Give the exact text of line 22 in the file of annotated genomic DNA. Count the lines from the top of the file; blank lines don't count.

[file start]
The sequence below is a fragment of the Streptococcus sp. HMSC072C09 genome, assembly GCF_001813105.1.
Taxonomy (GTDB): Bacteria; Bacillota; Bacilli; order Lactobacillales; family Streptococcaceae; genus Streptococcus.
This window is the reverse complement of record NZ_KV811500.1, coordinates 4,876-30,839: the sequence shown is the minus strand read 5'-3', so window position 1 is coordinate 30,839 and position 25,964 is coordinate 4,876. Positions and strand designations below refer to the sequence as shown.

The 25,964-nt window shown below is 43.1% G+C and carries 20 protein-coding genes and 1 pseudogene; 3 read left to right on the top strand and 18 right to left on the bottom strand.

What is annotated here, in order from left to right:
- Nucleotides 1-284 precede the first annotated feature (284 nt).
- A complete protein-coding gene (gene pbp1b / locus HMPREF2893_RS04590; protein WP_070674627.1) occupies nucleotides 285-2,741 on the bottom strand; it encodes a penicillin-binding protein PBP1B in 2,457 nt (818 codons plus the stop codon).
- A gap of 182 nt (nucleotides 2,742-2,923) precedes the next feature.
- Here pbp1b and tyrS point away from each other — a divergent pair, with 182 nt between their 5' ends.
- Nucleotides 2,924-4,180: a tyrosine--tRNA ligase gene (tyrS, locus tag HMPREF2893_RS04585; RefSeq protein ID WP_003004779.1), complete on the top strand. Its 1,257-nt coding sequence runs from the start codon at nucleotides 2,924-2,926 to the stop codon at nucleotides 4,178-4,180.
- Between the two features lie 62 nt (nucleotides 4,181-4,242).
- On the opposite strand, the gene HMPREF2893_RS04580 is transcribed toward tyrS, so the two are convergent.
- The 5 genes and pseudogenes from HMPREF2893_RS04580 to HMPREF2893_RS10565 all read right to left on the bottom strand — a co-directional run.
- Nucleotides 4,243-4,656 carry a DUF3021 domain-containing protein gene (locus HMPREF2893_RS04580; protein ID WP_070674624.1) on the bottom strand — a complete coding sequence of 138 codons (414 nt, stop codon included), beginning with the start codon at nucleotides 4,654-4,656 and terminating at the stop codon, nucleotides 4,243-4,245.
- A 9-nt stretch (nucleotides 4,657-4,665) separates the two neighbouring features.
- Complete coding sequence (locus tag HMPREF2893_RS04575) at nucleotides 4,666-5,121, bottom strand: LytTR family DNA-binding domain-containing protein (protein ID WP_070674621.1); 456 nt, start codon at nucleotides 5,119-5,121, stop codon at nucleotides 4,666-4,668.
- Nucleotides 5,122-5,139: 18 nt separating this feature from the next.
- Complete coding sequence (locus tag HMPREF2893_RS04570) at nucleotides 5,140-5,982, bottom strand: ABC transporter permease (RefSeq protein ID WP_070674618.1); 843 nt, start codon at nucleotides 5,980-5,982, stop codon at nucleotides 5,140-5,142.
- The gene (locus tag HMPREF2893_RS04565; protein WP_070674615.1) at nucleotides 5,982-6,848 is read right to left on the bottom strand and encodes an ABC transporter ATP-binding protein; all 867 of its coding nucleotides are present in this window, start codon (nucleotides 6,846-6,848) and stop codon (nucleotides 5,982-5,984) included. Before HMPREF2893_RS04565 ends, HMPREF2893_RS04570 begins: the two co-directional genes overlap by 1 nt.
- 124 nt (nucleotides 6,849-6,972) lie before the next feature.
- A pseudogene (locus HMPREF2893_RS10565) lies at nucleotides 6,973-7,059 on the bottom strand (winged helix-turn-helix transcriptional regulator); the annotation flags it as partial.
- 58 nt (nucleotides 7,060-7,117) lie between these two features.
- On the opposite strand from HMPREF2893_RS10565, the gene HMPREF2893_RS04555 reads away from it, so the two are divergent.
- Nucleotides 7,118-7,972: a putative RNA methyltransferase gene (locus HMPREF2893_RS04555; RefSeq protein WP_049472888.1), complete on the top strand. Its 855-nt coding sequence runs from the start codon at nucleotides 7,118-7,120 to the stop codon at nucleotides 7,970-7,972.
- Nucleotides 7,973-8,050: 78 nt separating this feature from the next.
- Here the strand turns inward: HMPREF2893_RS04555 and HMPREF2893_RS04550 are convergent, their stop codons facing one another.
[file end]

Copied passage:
- 58 nt (nucleotides 7,060-7,117) lie between these two features.